jgarber / Jason Garber

Web developer, musician, photographer, author, and suspect patent holder.

There are sixteen people in jgarber’s collective.

Huffduffed (416)

  1. Friends Talk Frontend #26: Jeremy Keith (Part 1)

    Jeremy Keith is a web developer, author, and musician. We talk about the history of computing and his new book Going Offline.

    —Huffduffed by jgarber

  2. Rosalind Franklin

    Melvyn Bragg and guests discuss the pioneering scientist Rosalind Franklin (1920 - 1958). During her distinguished career, Franklin carried out ground-breaking research into coal and viruses but she is perhaps best remembered for her investigations in the field of DNA. In 1952 her research generated a famous image that became known as Photograph 51. When the Cambridge scientists Francis Crick and James Watson saw this image, it enabled them the following year to work out that DNA has a double-helix structure, one of the most important discoveries of modern science. Watson, Crick and Franklin’s colleague Maurice Wilkins received a Nobel Prize in 1962 for this achievement but Franklin did not and today many people believe that Franklin has not received enough recognition for her work.

    —Huffduffed by jgarber

  3. Going Offline: Service Workers with Jeremy Keith

    We have special guest Jeremy Keith from ClearLeft to discuss Service Workers: what they are, how users can benefit from them, and how we implement them. Jeremy authored the book “Going Offline” which goes into glorious detail on the subject, so he’s well positioned to discuss the topic.

    We talk about how using a Service Worker can beneficially impact the user experience by allowing your website to still function despite spotty or no Internet connection at all. We also delve into many practical applications of the technology.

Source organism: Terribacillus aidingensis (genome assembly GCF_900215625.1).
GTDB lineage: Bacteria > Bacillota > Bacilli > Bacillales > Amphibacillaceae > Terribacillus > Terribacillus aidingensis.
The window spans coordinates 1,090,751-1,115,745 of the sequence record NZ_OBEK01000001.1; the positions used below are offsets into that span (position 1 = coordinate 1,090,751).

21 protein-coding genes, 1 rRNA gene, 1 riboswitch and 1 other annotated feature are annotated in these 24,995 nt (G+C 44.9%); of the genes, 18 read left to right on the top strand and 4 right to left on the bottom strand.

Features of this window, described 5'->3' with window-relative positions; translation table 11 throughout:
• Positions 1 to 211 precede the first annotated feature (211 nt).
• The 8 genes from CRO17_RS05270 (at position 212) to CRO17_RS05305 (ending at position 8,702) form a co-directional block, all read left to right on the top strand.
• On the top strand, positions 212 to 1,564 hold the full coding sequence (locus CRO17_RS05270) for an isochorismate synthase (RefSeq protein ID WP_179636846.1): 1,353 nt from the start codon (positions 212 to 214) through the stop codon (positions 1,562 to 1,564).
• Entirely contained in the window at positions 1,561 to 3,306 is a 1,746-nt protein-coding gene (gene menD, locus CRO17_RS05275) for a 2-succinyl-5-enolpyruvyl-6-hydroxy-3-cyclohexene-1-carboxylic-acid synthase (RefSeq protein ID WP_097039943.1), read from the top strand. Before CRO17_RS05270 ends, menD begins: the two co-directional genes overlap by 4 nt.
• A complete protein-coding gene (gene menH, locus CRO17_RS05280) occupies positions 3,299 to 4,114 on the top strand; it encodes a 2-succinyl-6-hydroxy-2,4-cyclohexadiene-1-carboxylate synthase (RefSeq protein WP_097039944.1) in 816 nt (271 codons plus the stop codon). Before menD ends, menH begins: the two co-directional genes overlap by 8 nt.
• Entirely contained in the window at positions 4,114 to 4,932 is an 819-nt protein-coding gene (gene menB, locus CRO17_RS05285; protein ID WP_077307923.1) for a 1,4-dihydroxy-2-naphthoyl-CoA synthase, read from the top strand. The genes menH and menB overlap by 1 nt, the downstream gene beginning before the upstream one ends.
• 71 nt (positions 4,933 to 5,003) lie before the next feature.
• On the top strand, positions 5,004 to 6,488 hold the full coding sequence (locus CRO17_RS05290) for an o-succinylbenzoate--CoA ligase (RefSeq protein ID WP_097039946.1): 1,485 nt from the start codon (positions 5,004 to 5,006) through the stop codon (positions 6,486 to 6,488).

We discuss how in-browser technologies like Service Workers allow websites to act more like “apps”, how Service Workers are installed, and how they are like a virus, a toolbox, and a duckbilled platypus at once.

    —Huffduffed by jgarber

  4. Fermi’s Paradox - This American Life

    Three people grapple with the question, “Are we alone?”

    —Huffduffed by jgarber

  5. Episode 54 - Gatekeepers | The Just Problem - Relative Paths

    This week we discussed dealing with the problem of gatekeeping in the web industry, the tendency to deploy dogmatic or arbitrary standards to keep people out.

    —Huffduffed by jgarber

  6. Slice of PIE: a linguistic common ancestor – Science Weekly podcast | Science | The Guardian

    Nicola Davis explores the hypothetical common ancestor of modern Indo-European languages and asks, where did it come from? How and why did it spread? And do languages evolve like genes?

    —Huffduffed by jgarber

  7. Stewart Brand on the Whole Earth Catalog’s Long Legacy over 50 years

    Original video:
    Downloaded by on Fri, 22 Jun 2018 02:05:03 GMT Available for 30 days after download

    —Huffduffed by jgarber

  8. Reply All #109: Is Facebook Spying on You?

    Is Facebook using your phone’s microphone to spy on you?

    —Huffduffed by jgarber

  9. DC Tech Stories: Sam Bays, Kasey Randall, & Vincent Wanga

    Today I have for you a tale as old as time… the ‘I’m moving to DC not knowing anyone and finding my place’ story. We all know DC is a hub for people from ALL over the world (although let’s all be cognisant to not fall into the “no one is from DC trap”). With fantastic nightlife, a young vibrant population, lots of culture, and let’s face it, a ton of A type people who know how to network, moving to DC can be exhilarating and exciting to some and intimidating and terrible to others. I talk to 3 recent-ish transplants on how they found each other and made their homes in DC.

    —Huffduffed by jgarber

  10. Claude Shannon, Father of Information Theory | Internet History Podcast

    Claude Shannon was a mathematician, electrical engineer, and cryptographer known as “the father of information theory.” In the pantheon of cool people who made the modern information era possible, he’s right up there. Today, we’re going to talk about Shannon’s life with Jimmy Sony and Rob Goodman, authors of a great biography of the man called A Mind At Play, How Claude Shannon Invented the Information Age. Especially you software engineers out there, if you don’t know who Claude Shannon was, get educated. You owe your livelihood to this man.

    —Huffduffed by jgarber

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